On Wednesday, the Arizona Legislature passed a resolution decrying sensible federal reforms in the For the People Act, a robust pro-democracy bill that has passed the House and is now pending in the Senate.
The state legislature did not skimp on hyperbole, accusing the federal government of “obliterating” the constitutional arrangements that hold our country together and “usurping” constitutional power. (In addition to being overblown, these accusations are also flatly incorrect about Congress’s authority.) This over-the-top language goes hand in hand with Republican lawmakers’ attempts, like their counterparts in Georgia and Texas, to enact new voter suppression laws that the For the People Act would combat.
Other troublesome bills that have been introduced in Arizona include S.B. 1485, which would allow officials to purge people from the early voting list if they do not vote in both the primary and general election in two consecutive election cycles for which there is a federal, statewide, or legislative race on the ballot.
Another is S.B. 1713, which would establish burdensome ID requirements for mail voters when returning their ballot. It would require voters to include their date of birth and one of two acceptable ID numbers: an Arizona driver’s license number or voter registration number. Voter registration numbers are not readily available, and in 14 counties a voter needs a driver’s license number to retrieve their voter registration info. This is a problem, as there are many voters who don’t have a license.
And there is also S.B. 1003, which would make it harder for eligible voters to have their mail ballots counted if they forget to sign the ballot envelope.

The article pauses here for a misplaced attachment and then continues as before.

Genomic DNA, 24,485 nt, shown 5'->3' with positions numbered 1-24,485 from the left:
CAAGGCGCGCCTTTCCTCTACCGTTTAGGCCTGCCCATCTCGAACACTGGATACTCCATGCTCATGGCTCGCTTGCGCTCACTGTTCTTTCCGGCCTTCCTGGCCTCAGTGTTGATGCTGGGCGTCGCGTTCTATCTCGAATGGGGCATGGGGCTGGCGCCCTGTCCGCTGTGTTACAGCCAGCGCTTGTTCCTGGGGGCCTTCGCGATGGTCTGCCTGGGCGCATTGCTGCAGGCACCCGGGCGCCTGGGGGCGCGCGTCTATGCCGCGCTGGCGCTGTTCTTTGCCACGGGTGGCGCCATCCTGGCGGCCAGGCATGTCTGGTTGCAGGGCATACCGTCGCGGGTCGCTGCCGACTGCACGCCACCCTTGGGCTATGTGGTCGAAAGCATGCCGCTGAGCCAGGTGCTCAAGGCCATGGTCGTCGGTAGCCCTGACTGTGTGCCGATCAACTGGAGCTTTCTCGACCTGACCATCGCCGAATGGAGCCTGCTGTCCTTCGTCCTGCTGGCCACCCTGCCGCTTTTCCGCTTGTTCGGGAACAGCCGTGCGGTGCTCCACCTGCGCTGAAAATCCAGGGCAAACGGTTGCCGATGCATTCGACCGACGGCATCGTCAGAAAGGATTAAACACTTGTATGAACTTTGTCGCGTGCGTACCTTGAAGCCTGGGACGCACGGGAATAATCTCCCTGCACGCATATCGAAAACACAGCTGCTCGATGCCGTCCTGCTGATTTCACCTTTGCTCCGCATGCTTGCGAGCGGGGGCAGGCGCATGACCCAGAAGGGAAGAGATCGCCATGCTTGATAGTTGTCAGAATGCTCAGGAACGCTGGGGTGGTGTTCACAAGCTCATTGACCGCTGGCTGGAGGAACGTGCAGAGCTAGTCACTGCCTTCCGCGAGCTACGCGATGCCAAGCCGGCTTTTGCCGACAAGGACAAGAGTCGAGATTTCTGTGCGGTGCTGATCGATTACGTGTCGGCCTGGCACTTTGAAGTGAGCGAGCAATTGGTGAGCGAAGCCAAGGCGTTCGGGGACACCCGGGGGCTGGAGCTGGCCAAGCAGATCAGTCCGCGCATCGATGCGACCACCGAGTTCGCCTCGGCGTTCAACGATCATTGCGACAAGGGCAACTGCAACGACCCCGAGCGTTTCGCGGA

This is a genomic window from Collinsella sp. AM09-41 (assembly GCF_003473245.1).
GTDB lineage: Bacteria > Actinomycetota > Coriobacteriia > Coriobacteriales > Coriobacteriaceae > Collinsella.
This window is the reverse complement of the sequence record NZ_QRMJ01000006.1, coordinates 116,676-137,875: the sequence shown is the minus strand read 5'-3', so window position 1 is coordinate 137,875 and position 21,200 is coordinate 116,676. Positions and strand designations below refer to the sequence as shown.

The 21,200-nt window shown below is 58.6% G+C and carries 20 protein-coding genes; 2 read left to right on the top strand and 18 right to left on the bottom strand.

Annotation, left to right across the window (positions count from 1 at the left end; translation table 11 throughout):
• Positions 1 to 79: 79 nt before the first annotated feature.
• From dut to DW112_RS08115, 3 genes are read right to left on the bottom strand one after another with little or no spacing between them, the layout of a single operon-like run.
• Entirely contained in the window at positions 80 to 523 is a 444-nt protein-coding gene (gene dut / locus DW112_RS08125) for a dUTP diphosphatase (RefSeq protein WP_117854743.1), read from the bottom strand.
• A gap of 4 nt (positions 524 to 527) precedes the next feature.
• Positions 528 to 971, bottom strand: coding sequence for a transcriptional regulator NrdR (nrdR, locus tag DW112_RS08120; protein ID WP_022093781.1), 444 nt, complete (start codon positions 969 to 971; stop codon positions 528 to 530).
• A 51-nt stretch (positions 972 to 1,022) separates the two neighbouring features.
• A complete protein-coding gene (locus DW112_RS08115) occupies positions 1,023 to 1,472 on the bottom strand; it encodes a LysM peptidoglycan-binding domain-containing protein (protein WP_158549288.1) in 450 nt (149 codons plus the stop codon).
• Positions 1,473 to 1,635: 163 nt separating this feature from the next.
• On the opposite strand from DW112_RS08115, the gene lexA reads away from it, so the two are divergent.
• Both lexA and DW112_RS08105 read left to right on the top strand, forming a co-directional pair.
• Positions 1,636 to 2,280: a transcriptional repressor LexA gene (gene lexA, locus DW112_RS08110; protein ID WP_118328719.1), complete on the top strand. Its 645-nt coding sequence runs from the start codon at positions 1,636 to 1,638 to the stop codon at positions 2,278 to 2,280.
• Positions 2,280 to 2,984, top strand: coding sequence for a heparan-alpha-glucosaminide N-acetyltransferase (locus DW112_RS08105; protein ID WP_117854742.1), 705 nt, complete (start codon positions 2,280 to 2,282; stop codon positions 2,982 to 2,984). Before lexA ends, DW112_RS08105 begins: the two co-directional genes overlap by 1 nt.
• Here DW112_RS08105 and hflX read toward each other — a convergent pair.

As in other states driving voter suppression, there are no good justifications for these Arizona bills — or the resolution against the For the People Act.
The positive reforms in the For the People Act are popular because Americans support restoring balance to our democracy. It would ensure that voting options are equally accessible across all 50 states, put a check on billionaires’ ability to buy our elections, and help ensure that voters can elect leaders who are accountable to them.
Specifically, the For the People Act would require states to use automatic voter registration, expand early voting, and reduce barriers to voting by mail. It would also use small-donor public financing to empower ordinary Americans instead of big donors — at no cost to taxpayers. Additionally, it would put in place much-needed campaign finance reforms, an end to partisan gerrymandering, and overhaul federal ethics rules. Critically, the bill would thwart virtually every vote suppression bill currently pending in the states.
In Arizona, the For the People Act would counteract the suppressive bills we are monitoring. If enacted, it would mitigate the harm of purging voters from the early voting list by requiring that all voters receive absentee ballot applications. It would also prevent the addition of redundant identification numbers on vote-by-mail ballots and set minimum standards for best practices for signature verification. Voters would have the ability to cure a missing signature within 10 days of the notice of the missing signature.
These provisions in the For the People Act would negate Arizona’s proposed restrictions, which are doubly egregious because they change longstanding procedures that have worked well for years.
The For the People Act would mend and protect our democracy. But to the politicians in the Arizona Legislature who are more worried about holding on to power, a federal bill that makes it easier for people to vote presents a problem — and this might be what drove them to pass the resolution condemning the bill.
Let’s not mince words about the false rhetoric underpinning this push to shut the door on voters and reject such a popular bill. Dangerous, intentional, and partisan lies about the integrity of our elections drive these extreme and anti-democratic efforts.
Elected leaders must strengthen the systems underpinning our democracy. Voters know this, and that’s why they support the components of the For the People Act. The Arizona Legislature would do well to follow suit.